Depression in freezing point of a substance can also be used to determine molality of the solution by rewriting the formula, ΔTf = Kfm

(f)

Interpretation Introduction

Interpretation:

A and B are two substances having equal number of moles.  They are placed into separate 1.0 L samples of water.

Osmotic pressure, vapor pressure, boiling points of both the solutions A and B has to be compared by theoretical explanation.

Concept Introduction:

Boiling point of a liquid substance is defined as the temperature at which the vapor pressure of the liquid becomes equal to the atmospheric pressure.

Elevation in boiling point of a substance can be determined by the formula,

ΔTb = iKbm .

Where,

ΔTb = elevation of boiling pointKb  = ebullioscopic constantm    = molality of the solution; i = Van't Hoff factor

Vapor pressure of a substance is known as the pressure exerted by molecules on the vapor phase when they are in equilibrium with their actual phase which can be liquid or solid.

Vapor pressure of a volatile solvent can be lowered by addition of a non-volatile solute. Raoult’s law deals with the vapor pressure of pure solvents and solution which states –

Partial pressure of solvent is equivalent to the product of vapor pressure of the solvent in its pure state and mole fraction of solvent in the solution.  It is expressed as,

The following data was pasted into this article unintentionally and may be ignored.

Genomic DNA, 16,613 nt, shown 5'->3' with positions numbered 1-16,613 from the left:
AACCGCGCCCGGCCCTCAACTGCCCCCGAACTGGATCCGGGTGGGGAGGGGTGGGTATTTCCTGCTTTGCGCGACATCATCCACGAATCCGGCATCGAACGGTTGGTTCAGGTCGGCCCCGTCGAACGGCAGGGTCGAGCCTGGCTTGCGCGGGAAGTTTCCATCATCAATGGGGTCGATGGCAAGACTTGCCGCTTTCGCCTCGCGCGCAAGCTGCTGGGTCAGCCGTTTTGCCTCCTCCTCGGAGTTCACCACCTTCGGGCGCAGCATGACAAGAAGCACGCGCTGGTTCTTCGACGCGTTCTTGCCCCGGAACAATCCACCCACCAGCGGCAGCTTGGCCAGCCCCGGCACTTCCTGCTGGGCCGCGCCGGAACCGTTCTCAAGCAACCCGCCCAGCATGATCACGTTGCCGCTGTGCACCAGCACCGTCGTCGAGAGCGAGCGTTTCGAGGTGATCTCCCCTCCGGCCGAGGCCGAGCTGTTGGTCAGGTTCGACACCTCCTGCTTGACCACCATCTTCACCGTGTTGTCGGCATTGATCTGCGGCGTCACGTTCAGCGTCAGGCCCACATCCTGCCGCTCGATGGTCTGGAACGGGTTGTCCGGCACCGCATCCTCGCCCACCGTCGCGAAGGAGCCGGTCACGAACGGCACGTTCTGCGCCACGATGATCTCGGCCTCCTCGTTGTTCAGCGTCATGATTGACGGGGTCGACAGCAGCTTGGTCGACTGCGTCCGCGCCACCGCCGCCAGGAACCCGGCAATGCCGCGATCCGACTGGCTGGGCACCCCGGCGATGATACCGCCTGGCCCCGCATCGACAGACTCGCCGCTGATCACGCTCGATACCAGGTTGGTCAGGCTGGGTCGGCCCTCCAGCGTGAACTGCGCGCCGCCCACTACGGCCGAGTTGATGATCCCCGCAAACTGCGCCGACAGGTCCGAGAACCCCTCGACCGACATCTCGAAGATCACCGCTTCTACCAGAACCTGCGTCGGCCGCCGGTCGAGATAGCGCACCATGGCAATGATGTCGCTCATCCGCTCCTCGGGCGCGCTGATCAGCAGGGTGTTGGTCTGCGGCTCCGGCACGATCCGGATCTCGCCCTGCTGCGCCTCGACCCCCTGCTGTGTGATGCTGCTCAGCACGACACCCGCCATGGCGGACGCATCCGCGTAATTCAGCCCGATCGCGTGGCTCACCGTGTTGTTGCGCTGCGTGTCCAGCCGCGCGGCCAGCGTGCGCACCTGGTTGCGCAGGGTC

PA = PA° XA

Where,

PA = Partial vapor pressure of solvent in solutionPA° = Vapor pressure of pure solventXA= mole fraction of solvent in the solution

When the solute is non-volatile, the vapor pressure of the whole solution is equal to PA.

The lowering of vapor pressure of the solvent due to the addition of non-volatile solute is expressed as,

ΔP = PA° XB

Where,

XB is the mole fraction of the solute.

In the process of osmosis, the solvent molecules pass through a semi - permeable membrane from less concentrated solution to more concentrated solution.  The pressure that has to be applied to prevent the flow of solvent molecules is called osmotic pressure.  It is expressed as,

π = MRT

Where,

π = osmotic pressureM = Molar concentrationR =  Universal gas constantT =   Temperature